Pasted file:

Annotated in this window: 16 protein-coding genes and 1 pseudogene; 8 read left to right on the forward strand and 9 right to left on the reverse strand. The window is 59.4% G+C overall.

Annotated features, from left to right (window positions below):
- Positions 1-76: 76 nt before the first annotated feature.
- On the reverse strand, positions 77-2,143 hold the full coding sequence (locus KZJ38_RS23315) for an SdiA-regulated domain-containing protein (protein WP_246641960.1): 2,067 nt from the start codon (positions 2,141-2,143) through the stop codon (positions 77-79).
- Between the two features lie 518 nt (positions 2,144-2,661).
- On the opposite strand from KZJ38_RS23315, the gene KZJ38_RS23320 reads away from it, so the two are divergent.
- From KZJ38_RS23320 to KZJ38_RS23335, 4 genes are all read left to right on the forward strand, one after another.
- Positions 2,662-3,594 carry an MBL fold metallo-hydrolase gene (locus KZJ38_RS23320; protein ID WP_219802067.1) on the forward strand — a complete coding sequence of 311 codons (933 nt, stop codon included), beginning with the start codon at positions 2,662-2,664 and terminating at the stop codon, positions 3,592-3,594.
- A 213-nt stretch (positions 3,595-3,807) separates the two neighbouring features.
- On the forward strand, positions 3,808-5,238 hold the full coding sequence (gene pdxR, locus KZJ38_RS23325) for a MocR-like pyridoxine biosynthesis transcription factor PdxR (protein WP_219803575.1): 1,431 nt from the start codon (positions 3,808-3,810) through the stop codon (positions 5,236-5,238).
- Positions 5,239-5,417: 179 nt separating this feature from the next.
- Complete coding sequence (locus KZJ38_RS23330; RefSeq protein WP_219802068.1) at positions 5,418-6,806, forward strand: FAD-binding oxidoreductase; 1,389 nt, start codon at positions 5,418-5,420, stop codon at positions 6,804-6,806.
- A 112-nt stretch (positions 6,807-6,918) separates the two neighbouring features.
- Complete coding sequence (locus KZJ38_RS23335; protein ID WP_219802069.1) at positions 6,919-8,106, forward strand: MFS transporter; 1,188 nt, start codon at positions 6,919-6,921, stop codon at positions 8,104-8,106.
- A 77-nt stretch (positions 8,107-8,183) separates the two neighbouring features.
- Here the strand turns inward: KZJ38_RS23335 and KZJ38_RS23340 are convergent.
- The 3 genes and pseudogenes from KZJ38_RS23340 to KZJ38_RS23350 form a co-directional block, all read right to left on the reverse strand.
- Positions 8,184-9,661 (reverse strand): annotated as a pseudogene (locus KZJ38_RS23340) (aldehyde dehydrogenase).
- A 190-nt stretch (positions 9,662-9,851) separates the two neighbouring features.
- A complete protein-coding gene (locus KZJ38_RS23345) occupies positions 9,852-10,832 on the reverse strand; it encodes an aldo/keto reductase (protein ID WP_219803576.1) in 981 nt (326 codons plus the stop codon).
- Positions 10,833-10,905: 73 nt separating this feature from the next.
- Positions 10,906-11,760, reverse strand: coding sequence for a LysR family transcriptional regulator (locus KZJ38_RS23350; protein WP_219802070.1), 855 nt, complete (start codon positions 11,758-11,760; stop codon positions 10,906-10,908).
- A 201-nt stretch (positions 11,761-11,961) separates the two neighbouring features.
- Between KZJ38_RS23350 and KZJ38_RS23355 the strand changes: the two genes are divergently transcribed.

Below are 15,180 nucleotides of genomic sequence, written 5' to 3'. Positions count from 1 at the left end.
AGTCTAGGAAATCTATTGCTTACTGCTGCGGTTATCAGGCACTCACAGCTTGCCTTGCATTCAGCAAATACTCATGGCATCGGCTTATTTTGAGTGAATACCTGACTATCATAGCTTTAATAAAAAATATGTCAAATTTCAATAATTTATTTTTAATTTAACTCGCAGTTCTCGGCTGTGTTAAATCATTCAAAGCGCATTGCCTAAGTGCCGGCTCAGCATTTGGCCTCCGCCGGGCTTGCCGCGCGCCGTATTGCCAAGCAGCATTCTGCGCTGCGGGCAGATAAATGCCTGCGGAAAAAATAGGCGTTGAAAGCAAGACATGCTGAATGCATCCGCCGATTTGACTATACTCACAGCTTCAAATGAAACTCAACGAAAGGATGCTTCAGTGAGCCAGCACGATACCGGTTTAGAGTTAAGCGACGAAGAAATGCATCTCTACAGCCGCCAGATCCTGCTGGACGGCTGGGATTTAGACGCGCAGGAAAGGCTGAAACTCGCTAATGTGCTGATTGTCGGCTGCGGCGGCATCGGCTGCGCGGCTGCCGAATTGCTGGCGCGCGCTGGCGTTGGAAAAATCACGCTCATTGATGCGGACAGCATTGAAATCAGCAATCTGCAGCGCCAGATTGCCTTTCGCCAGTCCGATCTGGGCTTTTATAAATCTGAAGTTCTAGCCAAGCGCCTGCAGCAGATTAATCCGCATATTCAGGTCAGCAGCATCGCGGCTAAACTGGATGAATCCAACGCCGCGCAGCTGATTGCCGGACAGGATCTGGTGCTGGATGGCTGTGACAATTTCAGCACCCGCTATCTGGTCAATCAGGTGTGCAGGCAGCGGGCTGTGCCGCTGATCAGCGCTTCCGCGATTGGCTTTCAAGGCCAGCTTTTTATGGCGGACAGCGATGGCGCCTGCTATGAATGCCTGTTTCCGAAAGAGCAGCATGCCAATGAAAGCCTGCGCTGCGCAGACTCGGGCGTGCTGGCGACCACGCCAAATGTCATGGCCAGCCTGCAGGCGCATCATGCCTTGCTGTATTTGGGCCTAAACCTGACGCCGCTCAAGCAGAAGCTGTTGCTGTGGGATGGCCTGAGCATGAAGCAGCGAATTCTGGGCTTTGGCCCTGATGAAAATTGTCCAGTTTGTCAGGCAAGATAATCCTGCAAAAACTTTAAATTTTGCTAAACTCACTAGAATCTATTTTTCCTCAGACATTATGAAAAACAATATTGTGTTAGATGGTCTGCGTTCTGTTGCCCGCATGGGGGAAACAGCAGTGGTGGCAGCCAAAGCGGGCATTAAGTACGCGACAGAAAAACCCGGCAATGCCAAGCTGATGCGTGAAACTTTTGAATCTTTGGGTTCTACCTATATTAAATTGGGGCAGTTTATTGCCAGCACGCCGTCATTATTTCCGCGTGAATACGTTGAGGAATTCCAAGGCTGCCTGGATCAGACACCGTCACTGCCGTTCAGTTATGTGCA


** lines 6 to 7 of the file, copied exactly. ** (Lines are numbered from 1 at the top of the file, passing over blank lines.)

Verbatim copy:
- On the opposite strand from KZJ38_RS23315, the gene KZJ38_RS23320 reads away from it, so the two are divergent.
- From KZJ38_RS23320 to KZJ38_RS23335, 4 genes are all read left to right on the forward strand, one after another.